“We’re very excited to have our cargo and Dragon safely on orbit and we’re looking forward to it arriving at the International Space Station,” said Kirk Shireman, manager of the International Space Station Program at NASA’s Johnson Space Center in Houston, adding that all systems on the station are ready to support the mission.
SpaceX reports the Dragon spacecraft is healthy and performing as expected. Its first orbital adjustment burn is scheduled for Saturday morning.
Dragon will arrive at the station Sunday. Watch the rendezvous and capture live on NASA TV beginning at 5:30 a.m. Sunday on NASA TV. Installation of the Dragon on the bottom side of the station’s Harmony module is set to begin at 9:30 a.m. For updates throughout the mission, visit www.nasa.gov/spacex.
Plant pillows containing ‘Tokyo Bekana’ Chinese cabbage seeds for NASA’s third Veggie plant growth system experiment, Veg-03, were prepared at the agency’s Kennedy Space Center in Florida for their flight to the International Space Station. Veg-03 will continue NASA’s deep-space plant growth research to benefit the Earth and the agency’s journey to Mars. Veg-03 will be delivered aboard the SpaceX Dragon cargo craft during its eighth Commercial Resupply Services mission.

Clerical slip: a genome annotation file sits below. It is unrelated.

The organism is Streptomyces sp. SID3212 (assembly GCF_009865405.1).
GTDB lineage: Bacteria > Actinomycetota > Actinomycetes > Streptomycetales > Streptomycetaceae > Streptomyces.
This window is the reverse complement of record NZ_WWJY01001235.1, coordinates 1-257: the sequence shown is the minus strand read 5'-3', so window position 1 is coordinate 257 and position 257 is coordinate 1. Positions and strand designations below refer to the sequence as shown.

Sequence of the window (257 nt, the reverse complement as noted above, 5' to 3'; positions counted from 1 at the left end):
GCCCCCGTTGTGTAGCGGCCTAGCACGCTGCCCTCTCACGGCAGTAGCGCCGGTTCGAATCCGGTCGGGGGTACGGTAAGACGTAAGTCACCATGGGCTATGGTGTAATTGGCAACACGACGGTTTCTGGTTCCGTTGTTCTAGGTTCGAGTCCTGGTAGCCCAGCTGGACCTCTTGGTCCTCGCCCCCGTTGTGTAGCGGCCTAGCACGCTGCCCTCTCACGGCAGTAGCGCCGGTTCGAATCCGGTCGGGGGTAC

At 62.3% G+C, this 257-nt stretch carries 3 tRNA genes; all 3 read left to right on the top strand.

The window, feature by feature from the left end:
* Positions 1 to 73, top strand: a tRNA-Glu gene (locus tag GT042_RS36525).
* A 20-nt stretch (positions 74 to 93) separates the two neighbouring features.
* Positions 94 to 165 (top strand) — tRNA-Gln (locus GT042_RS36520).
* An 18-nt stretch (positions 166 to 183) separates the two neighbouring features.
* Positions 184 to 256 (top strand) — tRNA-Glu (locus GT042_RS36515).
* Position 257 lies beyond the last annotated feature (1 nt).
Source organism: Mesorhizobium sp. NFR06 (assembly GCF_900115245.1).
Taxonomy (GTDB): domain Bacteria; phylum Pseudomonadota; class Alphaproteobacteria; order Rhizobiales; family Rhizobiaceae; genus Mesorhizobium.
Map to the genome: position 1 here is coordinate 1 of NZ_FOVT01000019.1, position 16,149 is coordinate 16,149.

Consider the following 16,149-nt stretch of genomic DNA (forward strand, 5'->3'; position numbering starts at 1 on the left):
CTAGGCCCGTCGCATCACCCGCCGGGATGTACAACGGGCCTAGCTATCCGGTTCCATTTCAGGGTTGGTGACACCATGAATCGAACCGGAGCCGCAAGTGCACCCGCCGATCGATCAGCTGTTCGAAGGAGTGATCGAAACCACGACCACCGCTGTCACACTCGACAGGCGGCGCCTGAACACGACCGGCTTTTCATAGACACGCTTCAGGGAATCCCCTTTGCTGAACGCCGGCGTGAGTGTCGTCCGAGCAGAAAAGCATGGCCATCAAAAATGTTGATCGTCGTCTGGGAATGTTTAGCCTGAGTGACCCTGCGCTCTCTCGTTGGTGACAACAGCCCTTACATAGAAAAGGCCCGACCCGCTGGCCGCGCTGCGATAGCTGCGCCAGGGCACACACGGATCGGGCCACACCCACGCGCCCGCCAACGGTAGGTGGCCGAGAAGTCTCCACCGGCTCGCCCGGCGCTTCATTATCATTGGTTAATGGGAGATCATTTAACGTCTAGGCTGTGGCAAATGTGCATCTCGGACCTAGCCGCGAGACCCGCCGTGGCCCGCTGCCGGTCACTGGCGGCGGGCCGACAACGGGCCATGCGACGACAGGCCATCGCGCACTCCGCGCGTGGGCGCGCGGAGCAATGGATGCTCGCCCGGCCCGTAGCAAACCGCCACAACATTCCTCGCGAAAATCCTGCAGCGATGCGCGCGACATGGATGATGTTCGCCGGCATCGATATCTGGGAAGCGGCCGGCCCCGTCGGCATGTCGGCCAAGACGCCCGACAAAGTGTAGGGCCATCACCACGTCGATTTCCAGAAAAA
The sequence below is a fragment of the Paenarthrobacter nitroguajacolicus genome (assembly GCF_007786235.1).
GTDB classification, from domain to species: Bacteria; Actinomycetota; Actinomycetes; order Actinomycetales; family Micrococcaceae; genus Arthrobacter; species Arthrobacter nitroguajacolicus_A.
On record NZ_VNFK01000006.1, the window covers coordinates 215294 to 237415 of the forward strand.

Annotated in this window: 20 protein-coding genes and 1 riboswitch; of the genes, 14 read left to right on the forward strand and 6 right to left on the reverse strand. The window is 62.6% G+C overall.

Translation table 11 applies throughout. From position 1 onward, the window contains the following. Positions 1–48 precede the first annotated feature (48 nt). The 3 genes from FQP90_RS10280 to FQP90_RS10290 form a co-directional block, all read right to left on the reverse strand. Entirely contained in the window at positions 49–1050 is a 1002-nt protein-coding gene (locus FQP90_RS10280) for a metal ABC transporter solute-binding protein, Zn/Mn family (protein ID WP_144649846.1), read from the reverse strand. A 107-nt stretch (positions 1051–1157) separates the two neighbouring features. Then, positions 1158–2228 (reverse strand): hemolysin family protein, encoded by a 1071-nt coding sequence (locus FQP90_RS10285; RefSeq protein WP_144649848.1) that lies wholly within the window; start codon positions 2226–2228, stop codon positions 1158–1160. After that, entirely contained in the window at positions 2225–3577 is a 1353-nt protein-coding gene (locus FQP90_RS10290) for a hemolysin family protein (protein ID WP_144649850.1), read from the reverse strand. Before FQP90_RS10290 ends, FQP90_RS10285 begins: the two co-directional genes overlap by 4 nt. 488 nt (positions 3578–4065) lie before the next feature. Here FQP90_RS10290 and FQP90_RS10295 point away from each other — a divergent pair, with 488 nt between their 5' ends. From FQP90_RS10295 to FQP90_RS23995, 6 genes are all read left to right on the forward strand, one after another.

Veg-03 is a follow-on experiment to the Veg-01 experiment that launched in 2014 and contained ’Outredgeous‘ red romaine lettuce seeds. Plants grow differently in space than on Earth based on differences in the environmental factors controlling growth. Future long-duration missions into the solar system, finally culminating on Mars, will require a fresh food supply to supplement crew diets. Understanding how plants respond to microgravity is an important step toward that goal.
“This variety of Chinese cabbage was selected based on excellent growth and flavor,” said Gioia Massa, NASA Veg-03 science team lead. “Veg-03 will allow us to test a new variety of crop plants that we hope the crew will eat and enjoy as we work toward developing a salad system for ISS.”